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World Neighbours 02 Nov 2019 China to boost patri ...

China to boost patriotism

Published Nov 2, 2019, 1:28 am IST
Updated Nov 2, 2019, 1:28 am IST
Beijing pledges not to allow foreign interference in Hong Kong affairs.
shen chunyao,  Director, Law Commission
 shen chunyao, Director, Law Commission

Beijing: China warned on Friday it would not tolerate any challenge to Hong Kong’s governing system, as it laid out plans to boost patriotism in the city and change how its leader is chosen or removed after months of pro-democracy protests.

Beijing also said it would brook no foreign interference in Hong Kong affairs as it discussed the unrest in the semi-autonomous city at a major, four-day meeting of the Comm-unist Party chaired by President Xi Jinping, acc-ording to a senior party cadre.


The central government in Beijing has so far voiced its confidence in Hong Kong chief executive Carrie Lam and the city police to put a lid on the increasingly violent protests.

But all eyes have been on whether the party leadership will assert more control over the situation if the demonstrations spin out of control.

The former British colony has been rocked by months of protests with citizens lampooning the city’s pro-Beijing leaders and erosion of basic rights. Shen Chunyao, director of the Hong Kong, Macau and Basic Law Commission, said party leaders at the meeting in Beijing agreed to “further improve the central government’s system of governance over the region” and maintain its “long-term prosperity and stability.” China, he added, would “never tolerate any act” that aims to split the country or endanger national security.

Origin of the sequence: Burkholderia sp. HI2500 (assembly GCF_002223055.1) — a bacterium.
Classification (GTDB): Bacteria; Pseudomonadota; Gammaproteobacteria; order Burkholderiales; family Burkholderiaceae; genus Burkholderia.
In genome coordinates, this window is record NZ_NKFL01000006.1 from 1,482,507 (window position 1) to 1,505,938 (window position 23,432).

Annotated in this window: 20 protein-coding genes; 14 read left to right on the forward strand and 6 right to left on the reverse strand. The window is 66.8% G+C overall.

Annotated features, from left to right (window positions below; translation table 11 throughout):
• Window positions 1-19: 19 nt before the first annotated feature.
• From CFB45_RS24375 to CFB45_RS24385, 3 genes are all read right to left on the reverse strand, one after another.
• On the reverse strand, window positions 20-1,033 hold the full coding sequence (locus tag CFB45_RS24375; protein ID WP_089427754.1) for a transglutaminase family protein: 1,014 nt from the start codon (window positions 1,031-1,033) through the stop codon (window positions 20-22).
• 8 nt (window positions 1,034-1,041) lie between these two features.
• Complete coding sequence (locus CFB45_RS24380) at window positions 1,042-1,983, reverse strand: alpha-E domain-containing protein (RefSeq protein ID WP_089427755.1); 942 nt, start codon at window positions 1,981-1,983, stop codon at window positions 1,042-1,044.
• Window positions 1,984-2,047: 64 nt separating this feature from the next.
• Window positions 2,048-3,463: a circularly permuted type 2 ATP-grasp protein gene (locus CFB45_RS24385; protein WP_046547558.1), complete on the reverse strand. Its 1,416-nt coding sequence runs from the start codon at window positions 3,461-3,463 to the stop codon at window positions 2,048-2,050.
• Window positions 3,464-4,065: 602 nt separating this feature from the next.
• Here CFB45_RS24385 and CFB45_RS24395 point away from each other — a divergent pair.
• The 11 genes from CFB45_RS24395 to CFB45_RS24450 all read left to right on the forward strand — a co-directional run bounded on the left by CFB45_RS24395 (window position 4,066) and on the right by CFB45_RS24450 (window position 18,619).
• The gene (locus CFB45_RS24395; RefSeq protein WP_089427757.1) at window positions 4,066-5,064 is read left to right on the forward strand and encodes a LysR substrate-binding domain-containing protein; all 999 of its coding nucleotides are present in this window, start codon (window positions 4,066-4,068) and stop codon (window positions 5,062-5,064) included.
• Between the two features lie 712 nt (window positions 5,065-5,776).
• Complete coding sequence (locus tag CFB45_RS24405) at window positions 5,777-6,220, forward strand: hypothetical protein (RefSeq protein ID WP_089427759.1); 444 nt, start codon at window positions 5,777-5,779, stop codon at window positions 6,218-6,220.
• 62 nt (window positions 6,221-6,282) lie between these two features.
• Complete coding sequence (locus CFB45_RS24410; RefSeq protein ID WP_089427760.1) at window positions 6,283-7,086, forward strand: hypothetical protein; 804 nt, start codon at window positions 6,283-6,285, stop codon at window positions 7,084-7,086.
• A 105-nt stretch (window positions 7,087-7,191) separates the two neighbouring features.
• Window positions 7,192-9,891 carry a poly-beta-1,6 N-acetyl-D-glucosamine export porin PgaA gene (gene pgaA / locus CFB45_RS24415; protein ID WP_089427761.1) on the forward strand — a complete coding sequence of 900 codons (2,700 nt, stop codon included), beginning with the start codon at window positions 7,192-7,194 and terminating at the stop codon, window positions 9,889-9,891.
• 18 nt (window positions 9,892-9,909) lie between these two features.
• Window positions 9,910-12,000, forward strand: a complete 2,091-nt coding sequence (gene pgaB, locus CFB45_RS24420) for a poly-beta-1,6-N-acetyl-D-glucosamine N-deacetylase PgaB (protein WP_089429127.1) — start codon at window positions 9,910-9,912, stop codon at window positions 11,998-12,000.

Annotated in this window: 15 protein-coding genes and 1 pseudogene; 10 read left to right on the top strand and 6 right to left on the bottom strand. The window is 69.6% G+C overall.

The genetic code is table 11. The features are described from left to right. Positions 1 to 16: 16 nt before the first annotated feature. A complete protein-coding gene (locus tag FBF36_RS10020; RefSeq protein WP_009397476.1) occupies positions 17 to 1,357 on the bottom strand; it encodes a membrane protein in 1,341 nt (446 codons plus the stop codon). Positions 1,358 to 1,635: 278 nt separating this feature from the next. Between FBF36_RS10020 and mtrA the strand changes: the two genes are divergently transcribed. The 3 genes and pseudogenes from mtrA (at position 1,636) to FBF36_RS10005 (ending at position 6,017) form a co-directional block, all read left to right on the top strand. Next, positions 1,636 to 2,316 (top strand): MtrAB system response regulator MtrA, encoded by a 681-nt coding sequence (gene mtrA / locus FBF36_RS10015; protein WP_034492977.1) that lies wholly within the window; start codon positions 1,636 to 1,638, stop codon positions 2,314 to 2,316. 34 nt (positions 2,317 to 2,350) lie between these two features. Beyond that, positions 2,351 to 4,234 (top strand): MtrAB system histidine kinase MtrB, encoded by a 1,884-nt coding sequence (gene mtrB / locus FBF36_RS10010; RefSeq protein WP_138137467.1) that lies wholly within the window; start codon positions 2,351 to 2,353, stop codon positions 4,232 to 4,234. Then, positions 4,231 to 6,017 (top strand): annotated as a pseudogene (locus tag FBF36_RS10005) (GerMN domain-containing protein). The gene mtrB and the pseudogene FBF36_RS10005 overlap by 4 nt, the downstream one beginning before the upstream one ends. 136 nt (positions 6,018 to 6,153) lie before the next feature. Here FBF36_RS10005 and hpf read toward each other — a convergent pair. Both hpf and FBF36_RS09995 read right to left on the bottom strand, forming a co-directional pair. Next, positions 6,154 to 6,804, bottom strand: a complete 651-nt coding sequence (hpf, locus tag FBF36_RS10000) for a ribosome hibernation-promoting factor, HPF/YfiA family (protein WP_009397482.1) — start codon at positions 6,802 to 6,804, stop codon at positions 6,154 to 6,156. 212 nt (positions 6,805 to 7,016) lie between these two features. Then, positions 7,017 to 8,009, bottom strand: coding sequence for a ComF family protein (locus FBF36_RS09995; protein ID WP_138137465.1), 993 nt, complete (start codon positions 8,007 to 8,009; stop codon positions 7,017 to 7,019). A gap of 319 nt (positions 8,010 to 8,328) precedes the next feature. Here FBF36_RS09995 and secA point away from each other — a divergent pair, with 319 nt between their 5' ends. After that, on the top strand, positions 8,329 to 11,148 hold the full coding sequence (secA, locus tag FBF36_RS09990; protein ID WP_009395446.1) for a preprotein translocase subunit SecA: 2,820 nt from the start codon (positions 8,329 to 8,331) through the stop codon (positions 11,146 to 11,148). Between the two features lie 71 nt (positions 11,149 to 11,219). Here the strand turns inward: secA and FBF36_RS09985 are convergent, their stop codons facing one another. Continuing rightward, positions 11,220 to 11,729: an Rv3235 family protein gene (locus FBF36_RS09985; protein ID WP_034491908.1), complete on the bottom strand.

Elements of the People’s Armed Police were deployed over the summer in Shenzhen, the city bordering Hong Kong, fuelling speculation that Beijing might be prepared to intervene if necessary.

The paramilitary group was seen conducting drills with assault rifles fitted with bayonets at a sports stadium in Shenzhen.

Hong Kong’s chief executive is not directly elected, a source of major friction and a headache for the leaders themselves be-cause they have no popular mandate.

Currently the city’s leader is chosen by a 1,200-strong committee that is stacked with Beijing loyalists. Lam, who now boasts record low approval ratings, became leader in 2017 after securing 777 votes.